Working As Intended: Ten lessons I learned from classic Guild Wars

Guild Wars — the first Guild Wars — celebrates its 10th birthday this week alongside several of my characters who are equally old. I originally picked up Guild Wars as a diversion from World of Warcraft, and at the time, I liked everything about it but actually playing it. Pre-Searing felt like home; it was pastoral and lovely with a haunting score. But back in 2005, the game past the Searing was difficult to traverse in a small party, let alone solo, and the deeper into the game I got, the less I liked it. In fact, I didn’t Ascend in 2005. I gave up on the grueling PUGs right around the time I got to the Crystal Desert.

But I went back, and went back again, and eventually I fell in love. That’s just the first of Guild Wars’ many lessons. Here are 10 things I learned from Guild Wars — in honor of its 10 years of fun.

#10: Always give MMOs a second chance

MMORPGs change. You change. Of my top five MMOs of all time, every one of them was enriched with time and age, and I enjoyed myself far more after leaving and coming back. Guild Wars grew up along with me. It added landmasses, campaigns, classes, skills, gear, stories, missions, dungeons, and a parade of significant quality-of-life improvements that I would have missed out on if I’d assumed the game had stayed the same forever and never given it a second chance to capture my heart.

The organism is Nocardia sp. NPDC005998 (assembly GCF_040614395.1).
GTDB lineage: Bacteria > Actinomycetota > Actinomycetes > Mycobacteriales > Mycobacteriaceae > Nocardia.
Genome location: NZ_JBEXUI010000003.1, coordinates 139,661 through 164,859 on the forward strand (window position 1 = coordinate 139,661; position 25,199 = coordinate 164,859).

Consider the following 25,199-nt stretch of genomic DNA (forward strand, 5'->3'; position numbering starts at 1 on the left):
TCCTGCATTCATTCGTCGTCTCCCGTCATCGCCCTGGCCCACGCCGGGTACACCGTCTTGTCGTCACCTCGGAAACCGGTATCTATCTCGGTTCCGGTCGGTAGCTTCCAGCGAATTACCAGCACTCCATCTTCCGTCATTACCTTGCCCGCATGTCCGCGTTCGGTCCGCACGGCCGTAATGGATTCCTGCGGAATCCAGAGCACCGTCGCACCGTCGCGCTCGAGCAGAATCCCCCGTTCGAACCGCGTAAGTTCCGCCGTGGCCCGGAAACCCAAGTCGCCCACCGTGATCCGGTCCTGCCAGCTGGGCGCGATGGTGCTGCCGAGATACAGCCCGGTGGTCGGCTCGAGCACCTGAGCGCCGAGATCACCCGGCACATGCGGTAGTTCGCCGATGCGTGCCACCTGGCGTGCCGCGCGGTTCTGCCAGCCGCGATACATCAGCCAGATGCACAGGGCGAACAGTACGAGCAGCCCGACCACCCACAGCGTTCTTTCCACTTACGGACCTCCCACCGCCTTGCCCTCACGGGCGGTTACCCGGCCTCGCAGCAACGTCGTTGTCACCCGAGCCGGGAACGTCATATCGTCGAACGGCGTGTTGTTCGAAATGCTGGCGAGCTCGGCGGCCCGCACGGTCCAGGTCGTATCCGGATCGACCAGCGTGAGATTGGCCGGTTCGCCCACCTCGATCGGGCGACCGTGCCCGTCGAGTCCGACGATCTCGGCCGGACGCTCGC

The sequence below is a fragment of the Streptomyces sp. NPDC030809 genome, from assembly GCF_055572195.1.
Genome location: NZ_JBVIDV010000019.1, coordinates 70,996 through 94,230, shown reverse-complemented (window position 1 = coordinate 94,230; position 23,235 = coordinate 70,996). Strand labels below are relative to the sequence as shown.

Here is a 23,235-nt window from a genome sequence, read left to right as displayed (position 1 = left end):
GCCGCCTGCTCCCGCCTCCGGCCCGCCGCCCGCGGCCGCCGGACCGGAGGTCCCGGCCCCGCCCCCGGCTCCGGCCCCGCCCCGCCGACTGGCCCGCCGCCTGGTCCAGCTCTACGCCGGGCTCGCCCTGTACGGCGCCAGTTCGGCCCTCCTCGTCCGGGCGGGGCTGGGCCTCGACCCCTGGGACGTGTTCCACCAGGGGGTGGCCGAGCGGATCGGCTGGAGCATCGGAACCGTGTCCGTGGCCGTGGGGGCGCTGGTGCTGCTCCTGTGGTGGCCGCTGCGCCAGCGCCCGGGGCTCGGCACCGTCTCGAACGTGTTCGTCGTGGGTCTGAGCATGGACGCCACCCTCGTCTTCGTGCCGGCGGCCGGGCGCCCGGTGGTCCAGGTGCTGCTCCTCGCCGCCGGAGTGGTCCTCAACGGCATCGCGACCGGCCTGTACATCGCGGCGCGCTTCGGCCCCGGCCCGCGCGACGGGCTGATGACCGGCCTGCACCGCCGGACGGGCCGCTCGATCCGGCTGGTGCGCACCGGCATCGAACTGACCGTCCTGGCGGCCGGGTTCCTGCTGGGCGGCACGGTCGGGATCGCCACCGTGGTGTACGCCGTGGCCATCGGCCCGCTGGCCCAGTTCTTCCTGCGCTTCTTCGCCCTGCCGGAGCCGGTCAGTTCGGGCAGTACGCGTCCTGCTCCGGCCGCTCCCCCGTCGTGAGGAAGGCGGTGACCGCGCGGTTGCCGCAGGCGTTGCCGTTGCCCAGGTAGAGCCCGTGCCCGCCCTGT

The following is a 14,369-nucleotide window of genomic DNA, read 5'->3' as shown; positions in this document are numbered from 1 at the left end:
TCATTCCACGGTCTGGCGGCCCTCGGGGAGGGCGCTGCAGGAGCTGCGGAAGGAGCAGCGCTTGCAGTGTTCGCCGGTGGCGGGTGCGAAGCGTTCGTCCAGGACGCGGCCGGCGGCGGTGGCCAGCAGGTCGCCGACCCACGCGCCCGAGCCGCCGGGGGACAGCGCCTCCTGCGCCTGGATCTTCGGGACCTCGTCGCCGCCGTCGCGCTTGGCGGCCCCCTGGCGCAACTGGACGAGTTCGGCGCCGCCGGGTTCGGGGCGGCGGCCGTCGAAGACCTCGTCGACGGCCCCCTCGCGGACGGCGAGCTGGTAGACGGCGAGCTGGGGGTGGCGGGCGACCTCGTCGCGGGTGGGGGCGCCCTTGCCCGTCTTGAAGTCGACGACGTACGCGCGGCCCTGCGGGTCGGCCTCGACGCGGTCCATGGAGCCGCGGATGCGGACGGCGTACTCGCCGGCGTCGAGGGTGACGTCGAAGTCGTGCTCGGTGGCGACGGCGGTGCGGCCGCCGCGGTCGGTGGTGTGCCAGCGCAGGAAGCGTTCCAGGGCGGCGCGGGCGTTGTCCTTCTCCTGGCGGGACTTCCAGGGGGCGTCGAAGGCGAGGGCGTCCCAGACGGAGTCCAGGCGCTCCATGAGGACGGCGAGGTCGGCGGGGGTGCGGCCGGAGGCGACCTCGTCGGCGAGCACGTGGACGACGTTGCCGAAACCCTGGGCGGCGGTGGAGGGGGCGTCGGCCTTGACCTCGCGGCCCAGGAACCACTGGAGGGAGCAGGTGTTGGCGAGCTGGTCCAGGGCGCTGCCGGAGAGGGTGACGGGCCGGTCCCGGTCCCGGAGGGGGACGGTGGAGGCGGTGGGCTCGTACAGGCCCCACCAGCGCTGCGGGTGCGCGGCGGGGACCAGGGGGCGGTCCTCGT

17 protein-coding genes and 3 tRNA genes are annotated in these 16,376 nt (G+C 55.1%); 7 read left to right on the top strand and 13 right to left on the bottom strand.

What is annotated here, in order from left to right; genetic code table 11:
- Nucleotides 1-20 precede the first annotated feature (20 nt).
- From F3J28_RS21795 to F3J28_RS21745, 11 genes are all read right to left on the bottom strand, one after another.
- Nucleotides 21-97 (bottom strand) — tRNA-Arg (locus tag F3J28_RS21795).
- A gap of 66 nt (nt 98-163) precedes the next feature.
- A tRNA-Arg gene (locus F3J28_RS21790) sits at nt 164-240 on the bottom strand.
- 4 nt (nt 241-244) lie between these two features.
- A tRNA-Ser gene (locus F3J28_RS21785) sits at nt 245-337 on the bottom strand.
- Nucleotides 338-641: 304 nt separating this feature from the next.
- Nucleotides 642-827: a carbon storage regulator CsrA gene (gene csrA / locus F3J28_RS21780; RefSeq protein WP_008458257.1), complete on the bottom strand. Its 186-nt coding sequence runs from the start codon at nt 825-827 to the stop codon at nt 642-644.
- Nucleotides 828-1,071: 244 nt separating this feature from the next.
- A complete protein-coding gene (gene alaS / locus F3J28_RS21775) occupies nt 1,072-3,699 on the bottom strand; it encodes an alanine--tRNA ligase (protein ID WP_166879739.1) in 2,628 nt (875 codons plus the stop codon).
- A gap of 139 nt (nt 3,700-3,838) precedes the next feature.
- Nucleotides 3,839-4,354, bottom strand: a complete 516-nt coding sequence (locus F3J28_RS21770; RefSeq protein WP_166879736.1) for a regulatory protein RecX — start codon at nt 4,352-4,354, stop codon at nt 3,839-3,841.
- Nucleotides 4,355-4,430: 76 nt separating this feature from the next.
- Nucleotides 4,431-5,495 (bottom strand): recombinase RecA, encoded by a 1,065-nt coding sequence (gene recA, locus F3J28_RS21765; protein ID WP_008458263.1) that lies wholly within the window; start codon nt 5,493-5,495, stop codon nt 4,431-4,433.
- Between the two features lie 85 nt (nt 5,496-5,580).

#9: Good characters make bad stories compelling anyway

I won’t stand before you today and proclaim that Guild Wars’ storytelling was amazeballs. It has some truly ridiculous plotlines. Prince Rurik? Shiro? More funny than serious. Still, given its 2005 timestamp, the story’s not bad at all, and it had its work cut it for it besides — no MMO to date has truly solved the problem of shoehorning millions of people into a lone hero’s journey. It did a spectacular job with the available tech; it had multiplayer cutscenes that told a story back when most other MMOs were just shoving players toward the next static quest-giver at best. And while Rurik is a punchline 10 years later, other characters weren’t. There were heroes — like my favorites, Koss, Margrid, and Vekk — whose names and personalities I remember even when I can’t recall what I named my own Assassin. Compelling companions increase my fondness for the game tenfold.

#8: Trading makes me as happy as crafting does

Guild Wars’ crafting system is not a crafting system; it’s a destroying system combined with an NPC button that turns stuff into better stuff. That should have turned me, a hardcore crafter, off to the game, but instead what I found in the cracks between the mechanics was an entertaining player-driven trading system. Sure, I might have preferred less Spamadan and fewer trips to out-of-game auction websites, but I managed to buy and sell hundreds of weapons and other drops over the course of my years in play, netting myself a large fortune mostly by my lonesome. Had I stuck to my crafting haunts, I might not have focused as much on trade and might not have realized just how much I enjoy it independent of crafting.

#7: ‘Massive’ isn’t about the numbers